Asia’s Different Standard

One distinction between the two cultures in human rights issues is that Western human rights issues are very orientated towards the individual while in Asia it is more towards the state and the well-being of everyone. While in the West, ones individual rights can supersede that of the states, such would never be the case in Asian countries.

The gap between humans rights from a Western perspective versus that of an Asian perspective really amounts to a clash between universalism and cultural relativism, where the West is aligned with the former and Asia with the latter. Universalism is the moral view that what is morally right is morally right for all cultures for all time. Cultural relativism, on the other hand, is the moral view that it can only be said what is morally right for one culture at one time and that one culture’s morals cannot be compared or said to be superior to another’s. While the Western universalism perspective is said to be unrealistic the Asian cultural relativism perspective is said to be paralyzing, it would be hard to find a larger moral gap than that between the two views.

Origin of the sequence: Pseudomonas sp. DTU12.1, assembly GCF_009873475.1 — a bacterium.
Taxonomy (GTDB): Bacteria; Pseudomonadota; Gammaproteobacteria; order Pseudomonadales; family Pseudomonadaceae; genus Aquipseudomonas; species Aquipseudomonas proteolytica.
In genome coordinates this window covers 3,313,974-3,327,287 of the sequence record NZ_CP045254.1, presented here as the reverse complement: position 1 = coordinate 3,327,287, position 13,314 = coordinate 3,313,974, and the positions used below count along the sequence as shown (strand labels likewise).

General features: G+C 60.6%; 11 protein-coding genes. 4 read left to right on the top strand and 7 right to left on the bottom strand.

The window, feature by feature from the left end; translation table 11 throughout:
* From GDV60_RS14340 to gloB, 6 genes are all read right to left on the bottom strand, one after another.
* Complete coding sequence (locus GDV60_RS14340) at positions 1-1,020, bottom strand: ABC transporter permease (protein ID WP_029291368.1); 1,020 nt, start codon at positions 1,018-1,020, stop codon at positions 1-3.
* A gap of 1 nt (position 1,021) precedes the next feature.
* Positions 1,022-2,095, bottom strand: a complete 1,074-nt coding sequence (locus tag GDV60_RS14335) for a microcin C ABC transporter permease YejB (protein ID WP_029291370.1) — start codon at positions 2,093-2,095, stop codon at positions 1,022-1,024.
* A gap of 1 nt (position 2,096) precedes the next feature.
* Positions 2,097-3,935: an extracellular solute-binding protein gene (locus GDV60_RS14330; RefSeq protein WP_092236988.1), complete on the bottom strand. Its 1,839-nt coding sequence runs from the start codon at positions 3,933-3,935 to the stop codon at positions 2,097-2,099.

The way in which the gap is trying to be bridge is also faulty. The West went to a U.N. conference in Vienna making accusations that Asia was undermining the idea of universality, and understandably upon being affronted with such accusations Asia resisted and in the end, both sides hardened their positions. From the view of a culture which sees morals as culturally relative, any attempt from a foreign country to alter their culture and methods of doing things would be taken as a form of ethnocentrism on behalf of the other culture. From the view of the culture which believes in moral universalism, any other culture not following the same morals would be seen as morally inferior and in need of some progression. It should be clear now why the gap that exists between the Western societies and the Asian ones is so large and difficult to overcome.

The gap in human rights between Western cultures and Asian cultures, and with the two major economic powers in Asia, Japan and China starting to show international strength, there have been attempts from the West to use the apparent gap in human rights as a means in order to hinder that growth. The issue of human rights and the publicity that a lack of such rights receives in the media, even quite recently played a large role when it was to be determined where the next Olympics would be held. Although Beijing won in the end, the lack of human rights that are present in China was a major drawback for their bid. In this instance, human rights violations were being brought to the surface in an attempt by the other nations involved to lessen the chances of success. This is a good example of how human rights issues can be used in an attempt to stop or at least slow down an economies economic growth, which holding the Olympics is usually guaranteed to bring.